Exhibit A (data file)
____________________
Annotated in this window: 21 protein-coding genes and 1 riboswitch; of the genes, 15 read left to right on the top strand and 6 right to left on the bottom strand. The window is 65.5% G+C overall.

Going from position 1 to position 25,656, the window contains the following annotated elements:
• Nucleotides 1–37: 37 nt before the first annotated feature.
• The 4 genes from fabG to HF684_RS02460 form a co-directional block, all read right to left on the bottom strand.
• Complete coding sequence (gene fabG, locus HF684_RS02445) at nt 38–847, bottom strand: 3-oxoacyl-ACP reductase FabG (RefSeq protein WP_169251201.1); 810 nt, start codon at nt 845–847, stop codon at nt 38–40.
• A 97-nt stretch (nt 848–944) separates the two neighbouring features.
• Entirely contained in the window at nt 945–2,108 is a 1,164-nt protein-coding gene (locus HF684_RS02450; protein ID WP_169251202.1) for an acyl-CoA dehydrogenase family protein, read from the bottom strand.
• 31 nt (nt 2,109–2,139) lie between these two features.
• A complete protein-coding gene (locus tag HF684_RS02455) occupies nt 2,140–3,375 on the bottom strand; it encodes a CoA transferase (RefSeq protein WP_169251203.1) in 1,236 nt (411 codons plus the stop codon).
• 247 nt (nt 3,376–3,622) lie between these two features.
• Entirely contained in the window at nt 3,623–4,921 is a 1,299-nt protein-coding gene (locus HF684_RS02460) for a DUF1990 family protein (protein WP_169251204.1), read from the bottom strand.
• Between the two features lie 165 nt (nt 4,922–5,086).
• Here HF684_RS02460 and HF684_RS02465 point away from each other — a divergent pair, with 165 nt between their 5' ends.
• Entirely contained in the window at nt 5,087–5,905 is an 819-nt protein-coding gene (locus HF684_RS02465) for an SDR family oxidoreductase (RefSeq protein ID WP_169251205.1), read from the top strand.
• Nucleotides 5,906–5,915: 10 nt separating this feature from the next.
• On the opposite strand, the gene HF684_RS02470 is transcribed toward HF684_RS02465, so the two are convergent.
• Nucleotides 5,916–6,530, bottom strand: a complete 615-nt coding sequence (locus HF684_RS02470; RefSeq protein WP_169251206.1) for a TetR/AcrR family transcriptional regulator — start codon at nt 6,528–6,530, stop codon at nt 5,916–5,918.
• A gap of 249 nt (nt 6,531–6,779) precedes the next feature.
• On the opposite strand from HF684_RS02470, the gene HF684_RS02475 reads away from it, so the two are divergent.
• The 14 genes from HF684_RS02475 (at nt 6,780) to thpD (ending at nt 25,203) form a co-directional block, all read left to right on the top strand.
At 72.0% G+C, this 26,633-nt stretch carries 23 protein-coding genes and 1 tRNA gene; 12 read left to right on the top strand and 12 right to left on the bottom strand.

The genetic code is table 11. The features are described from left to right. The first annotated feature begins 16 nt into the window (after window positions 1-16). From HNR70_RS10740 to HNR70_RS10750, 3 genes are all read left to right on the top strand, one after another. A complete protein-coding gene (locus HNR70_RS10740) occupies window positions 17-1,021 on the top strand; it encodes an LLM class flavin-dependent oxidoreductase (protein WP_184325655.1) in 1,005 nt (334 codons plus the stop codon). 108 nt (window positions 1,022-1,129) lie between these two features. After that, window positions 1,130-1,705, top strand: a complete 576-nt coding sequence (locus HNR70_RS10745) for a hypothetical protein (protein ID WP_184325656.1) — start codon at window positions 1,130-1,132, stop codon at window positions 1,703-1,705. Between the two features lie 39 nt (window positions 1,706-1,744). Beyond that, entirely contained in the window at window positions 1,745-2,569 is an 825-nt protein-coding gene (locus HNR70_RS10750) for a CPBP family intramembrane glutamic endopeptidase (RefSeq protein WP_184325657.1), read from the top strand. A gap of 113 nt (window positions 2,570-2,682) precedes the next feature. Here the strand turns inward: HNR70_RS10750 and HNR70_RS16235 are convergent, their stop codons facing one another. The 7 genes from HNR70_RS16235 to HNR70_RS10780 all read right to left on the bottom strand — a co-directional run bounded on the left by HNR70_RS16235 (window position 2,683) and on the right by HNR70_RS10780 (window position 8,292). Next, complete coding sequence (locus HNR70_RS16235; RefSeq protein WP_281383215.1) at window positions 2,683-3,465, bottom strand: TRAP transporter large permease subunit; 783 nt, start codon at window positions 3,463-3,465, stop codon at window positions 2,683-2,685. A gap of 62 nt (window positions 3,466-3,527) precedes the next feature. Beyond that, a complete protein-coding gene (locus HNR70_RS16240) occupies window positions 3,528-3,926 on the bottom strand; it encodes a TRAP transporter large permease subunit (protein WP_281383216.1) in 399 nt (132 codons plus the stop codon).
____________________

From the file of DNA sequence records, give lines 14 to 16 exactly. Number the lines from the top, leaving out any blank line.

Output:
• Entirely contained in the window at nt 5,087–5,905 is an 819-nt protein-coding gene (locus HF684_RS02465) for an SDR family oxidoreductase (RefSeq protein ID WP_169251205.1), read from the top strand.
• Nucleotides 5,906–5,915: 10 nt separating this feature from the next.
• On the opposite strand, the gene HF684_RS02470 is transcribed toward HF684_RS02465, so the two are convergent.